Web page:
Not packin’ my suitcase


Miss Peabody would rather take a nap than read

my blog.

I’ve given up following the 30 day suitcase challenge but I’m not giving up blogging. I’ve got lots to learn about this blogging stuff and, besides, actually following through on a part of the challenge to blog for 30 days is keeping me motivated. Believe me, that ain’t all bad!

The premise of being able to chuck everything – home, personal possessions, my horses, dogs and cats, just doesn’t float. I could never give up my animals – or the joy we provide by building relationships between our riders and horses. Many of my best memories involve being a part of the thrill when a student, no matter their age, rides for the first time or masters a specific riding skill. Watching them develop a rapport with their mount is priceless. So, I’m gonna’ keep on being a part of Pendragon Farms as long as I can figger’ out how to get up to the barn.

In addition to the kritters and the folks, I got to looking around the house at all the antiques and stuff I’ve inherited from family. How could I part with my dear departed mother-in-laws silverware, serving dishes and tablecloths? The furniture that’s been passed down for at least 3 generations, the hand-crocheted doilies my mom labored over? 

Every time I look at and use that tableware I see the family gathered around dear Mary’s dining room table enjoying roast turkey with all the trimmings and her endless supply of homemade cookies. I don’t want to lose the memories of laughter and happiness or the warm companionship as we carefully hand-washed everything and put it gently away for the next time. A true definition of labor of love.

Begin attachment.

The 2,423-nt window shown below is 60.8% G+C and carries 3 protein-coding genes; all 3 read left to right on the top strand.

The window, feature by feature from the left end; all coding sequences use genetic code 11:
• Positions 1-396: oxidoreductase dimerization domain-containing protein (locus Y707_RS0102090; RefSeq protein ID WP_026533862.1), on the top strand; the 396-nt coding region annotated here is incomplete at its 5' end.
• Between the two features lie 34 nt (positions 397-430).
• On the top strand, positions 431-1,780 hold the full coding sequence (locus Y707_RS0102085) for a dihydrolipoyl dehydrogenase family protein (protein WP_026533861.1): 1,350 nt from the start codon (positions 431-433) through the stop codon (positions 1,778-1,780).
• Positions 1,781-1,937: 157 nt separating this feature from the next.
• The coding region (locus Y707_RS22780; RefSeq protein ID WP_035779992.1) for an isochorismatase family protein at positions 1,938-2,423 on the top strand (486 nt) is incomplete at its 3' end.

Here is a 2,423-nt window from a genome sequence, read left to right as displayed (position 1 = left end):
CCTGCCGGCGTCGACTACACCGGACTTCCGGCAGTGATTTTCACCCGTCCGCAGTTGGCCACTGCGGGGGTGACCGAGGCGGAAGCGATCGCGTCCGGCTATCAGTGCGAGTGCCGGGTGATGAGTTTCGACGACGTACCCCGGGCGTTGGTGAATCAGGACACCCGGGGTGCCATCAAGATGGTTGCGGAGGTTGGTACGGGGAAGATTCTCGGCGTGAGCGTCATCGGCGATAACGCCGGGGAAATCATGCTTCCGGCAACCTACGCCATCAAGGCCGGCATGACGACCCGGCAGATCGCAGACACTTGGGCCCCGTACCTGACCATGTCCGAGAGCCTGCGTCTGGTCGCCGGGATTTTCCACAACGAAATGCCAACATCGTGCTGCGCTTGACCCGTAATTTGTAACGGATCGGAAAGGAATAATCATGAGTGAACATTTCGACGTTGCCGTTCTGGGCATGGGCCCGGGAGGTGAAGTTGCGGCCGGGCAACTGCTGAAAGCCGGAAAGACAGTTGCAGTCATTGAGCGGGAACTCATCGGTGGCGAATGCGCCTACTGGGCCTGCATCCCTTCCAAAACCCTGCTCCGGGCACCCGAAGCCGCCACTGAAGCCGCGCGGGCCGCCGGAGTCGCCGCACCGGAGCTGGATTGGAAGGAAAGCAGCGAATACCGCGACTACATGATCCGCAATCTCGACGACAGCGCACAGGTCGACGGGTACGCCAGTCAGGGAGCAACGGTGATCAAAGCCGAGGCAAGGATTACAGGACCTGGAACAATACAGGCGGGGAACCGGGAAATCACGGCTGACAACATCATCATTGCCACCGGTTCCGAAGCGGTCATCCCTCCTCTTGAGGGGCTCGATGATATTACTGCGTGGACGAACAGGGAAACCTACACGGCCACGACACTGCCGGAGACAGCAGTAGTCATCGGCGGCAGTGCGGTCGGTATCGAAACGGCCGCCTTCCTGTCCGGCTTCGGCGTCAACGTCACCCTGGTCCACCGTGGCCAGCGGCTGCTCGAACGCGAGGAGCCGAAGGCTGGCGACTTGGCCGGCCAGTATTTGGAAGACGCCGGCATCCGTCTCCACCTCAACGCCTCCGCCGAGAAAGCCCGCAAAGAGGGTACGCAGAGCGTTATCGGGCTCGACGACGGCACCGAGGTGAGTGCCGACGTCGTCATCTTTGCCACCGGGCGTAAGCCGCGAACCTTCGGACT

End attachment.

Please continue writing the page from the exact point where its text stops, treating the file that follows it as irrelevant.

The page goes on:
From my mother, also gone to her rest, I have doilies, dresser scarves and delicate Christmas bells – all intricately crocheted with fine thread and her flashing hook. I have the Christmas village with its little metal people that she arranged every year with exacting care. I remember how thrilled I felt the first year she let me set it up. The village still holds an honored place during our holidays and it’s promised to my youngest daughter when the time comes.

How could I leave all that history behind? I’m this generation’s keeper of the family heritage but it’s only a temporary honor. One day my children, and perhaps my grandchildren, will become the guardians of these symbols of family.


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